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Opinion: Another fine mess in the making

UK Home Secretary Amber Rudd
UK Home Secretary Amber Rudd

At last, one sensible decision from energy secretary Amber Rudd. I am among those who welcome the shutting down of all UK coal-fired plant by 2025, unless retrofitted with CCS.

That seems clear and unequivocal. Since no-one is prepared to invest in heavy-duty clean-up technologies, the operators of the remaining coal-fired plant effectively wrote the death warrant themselves.

On Tuesday evening, there was a fascinating documentary on the box about UK power generation. Basically the focus was Ferrybridge in Yorkshire, which is operated by Scottish & Southern Energy and clearly on its last legs.

A key reason why this 50 years old 2,000MW station is in such a poor state is a failure to invest.

Even if SSE’s CEO wasn’t owning up to that, it was clear from workforce comments that Ferrybridge had been seriously compromised by the “let’s spend the bare minimum and run it into the ground” syndrome.

They were clear about something else too; privatisation had been a disaster. I agree with them.

It was shown during the programme just how complacent government has become about overall UK generating capacity and the contingency margin; now down to a wafer-thin 1.5% or thereabouts versus 20% or so pre-privatisation.

And it struck me that, with around four big stations due to come offline over the next couple of years, the UK’s ability to underpin electricity supplies with base-load will be further compromised, therefore pretty much guaranteeing black-outs for several year at least.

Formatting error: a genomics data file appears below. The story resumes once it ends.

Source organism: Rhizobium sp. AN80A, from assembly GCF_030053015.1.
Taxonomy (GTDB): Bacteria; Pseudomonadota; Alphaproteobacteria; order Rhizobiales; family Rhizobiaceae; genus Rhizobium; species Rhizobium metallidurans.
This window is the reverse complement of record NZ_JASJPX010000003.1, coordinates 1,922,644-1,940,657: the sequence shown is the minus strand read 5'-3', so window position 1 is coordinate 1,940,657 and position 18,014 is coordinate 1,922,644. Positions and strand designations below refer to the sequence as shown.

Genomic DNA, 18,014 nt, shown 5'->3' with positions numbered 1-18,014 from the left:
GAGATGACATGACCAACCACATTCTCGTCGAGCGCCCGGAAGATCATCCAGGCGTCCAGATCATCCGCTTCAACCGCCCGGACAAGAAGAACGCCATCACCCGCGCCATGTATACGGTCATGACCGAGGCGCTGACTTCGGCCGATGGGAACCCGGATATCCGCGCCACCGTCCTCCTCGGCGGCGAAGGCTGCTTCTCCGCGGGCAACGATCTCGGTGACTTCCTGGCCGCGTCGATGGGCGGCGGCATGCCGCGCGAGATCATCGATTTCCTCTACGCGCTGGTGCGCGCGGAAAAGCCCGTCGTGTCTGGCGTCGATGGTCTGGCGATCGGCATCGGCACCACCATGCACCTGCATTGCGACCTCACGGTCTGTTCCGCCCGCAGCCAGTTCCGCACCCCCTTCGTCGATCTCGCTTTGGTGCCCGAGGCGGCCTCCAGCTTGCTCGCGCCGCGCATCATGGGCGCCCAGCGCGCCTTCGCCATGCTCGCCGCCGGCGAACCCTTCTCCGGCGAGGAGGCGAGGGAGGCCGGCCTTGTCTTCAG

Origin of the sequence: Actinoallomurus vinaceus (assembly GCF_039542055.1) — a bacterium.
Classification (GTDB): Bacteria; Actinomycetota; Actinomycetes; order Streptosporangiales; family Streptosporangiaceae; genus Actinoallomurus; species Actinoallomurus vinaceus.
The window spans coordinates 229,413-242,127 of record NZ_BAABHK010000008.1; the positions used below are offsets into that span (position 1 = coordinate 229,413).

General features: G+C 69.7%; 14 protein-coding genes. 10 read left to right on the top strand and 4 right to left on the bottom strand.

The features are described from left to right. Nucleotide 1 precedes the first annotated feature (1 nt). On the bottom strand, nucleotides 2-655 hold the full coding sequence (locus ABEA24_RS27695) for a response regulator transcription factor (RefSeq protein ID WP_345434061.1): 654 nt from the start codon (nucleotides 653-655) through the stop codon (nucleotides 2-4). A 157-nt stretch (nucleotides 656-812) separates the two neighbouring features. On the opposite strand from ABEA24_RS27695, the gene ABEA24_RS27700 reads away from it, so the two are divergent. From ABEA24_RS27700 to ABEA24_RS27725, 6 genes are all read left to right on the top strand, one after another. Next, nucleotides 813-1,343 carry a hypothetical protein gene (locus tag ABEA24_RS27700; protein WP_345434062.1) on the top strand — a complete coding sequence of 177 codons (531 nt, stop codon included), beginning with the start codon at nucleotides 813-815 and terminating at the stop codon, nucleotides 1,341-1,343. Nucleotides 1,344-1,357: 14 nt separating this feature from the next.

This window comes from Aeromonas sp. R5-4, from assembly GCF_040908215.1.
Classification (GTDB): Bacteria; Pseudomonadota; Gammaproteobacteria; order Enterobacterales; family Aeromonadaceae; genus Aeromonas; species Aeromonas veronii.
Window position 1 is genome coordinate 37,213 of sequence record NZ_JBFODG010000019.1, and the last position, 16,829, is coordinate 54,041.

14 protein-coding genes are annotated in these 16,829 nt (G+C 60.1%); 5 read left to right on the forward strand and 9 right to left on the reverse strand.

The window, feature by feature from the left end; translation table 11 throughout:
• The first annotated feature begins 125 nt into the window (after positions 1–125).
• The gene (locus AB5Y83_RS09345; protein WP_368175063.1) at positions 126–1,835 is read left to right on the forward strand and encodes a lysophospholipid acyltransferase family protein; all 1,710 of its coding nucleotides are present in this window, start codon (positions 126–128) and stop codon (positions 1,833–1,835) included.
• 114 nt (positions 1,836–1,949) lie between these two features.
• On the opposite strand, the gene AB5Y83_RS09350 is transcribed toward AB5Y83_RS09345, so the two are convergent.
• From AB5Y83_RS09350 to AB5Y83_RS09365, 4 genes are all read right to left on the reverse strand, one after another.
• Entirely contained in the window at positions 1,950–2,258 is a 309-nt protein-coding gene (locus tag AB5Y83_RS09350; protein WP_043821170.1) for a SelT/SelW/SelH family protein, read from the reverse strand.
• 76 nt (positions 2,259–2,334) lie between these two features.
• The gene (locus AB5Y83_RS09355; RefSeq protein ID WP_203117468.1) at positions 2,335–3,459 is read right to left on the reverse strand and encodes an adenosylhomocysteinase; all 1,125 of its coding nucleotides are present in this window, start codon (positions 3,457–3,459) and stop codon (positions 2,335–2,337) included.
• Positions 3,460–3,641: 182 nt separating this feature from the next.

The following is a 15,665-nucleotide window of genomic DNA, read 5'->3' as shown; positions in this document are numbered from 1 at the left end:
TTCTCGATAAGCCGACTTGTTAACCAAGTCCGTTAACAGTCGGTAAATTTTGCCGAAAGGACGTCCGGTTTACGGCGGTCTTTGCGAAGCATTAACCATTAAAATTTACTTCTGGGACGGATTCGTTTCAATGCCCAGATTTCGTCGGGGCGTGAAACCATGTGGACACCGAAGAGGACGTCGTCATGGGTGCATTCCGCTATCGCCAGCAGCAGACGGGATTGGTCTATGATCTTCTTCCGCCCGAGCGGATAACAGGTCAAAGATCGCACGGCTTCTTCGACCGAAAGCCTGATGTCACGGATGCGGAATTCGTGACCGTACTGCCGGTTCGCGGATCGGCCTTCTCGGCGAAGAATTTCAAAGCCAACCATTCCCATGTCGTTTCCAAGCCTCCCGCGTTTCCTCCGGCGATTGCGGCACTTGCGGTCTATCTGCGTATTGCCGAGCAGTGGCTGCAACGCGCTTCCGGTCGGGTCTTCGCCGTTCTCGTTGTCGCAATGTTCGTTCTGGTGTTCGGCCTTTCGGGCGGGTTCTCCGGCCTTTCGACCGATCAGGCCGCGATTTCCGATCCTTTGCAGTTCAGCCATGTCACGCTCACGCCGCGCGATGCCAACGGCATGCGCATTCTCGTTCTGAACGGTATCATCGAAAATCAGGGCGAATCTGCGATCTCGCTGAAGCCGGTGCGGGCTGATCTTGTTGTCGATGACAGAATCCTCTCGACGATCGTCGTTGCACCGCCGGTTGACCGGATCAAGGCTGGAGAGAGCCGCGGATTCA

Rudd has decided to pin her hopes on another dash for gas; except that the UK is no longer self-sufficient in the commodity and is becoming increasingly reliant on expensive imports (not like currently dirt cheap coal). Forget onshore shale gas, that’s years away, even assuming reasonable exploration success.

While I understand the urgent need for substitution … after all, gas has a number of useful credentials including offering greater flexibility than coal-fired plant plus it has a useful bridging role to play in terms of carbon reduction, the UK should never have been allowed to get to this parlous state in the first place.

But that bridging role will effectively guarantee that the UK will miss its carbon reduction targets.

I’m interested to note that Rudd recognises the need for further offshore wind capacity, subject to being convinced on the cost reduction front; but that she remains obdurate about the
withdrawal onshore wind and solar subsidies and, worst of all, killing support for community projects. The last noted is harsh bordering on cruelly stupid.

In the interest of keeping this commentary short, here are two further observations.

Why still is so little store being placed on energy efficiency? This remains the quickest win of all … a low cost no-brainer even at its most expensive?

And why, oh why is she sticking to the nuclear dream, believing that plans for new nuclear power stations, including those at Wylfa in North Wales, Moorside in Cumbria and Hinkley Point in
Somerset? Nuclear is absolutely the wrong way to go.

I could go on.

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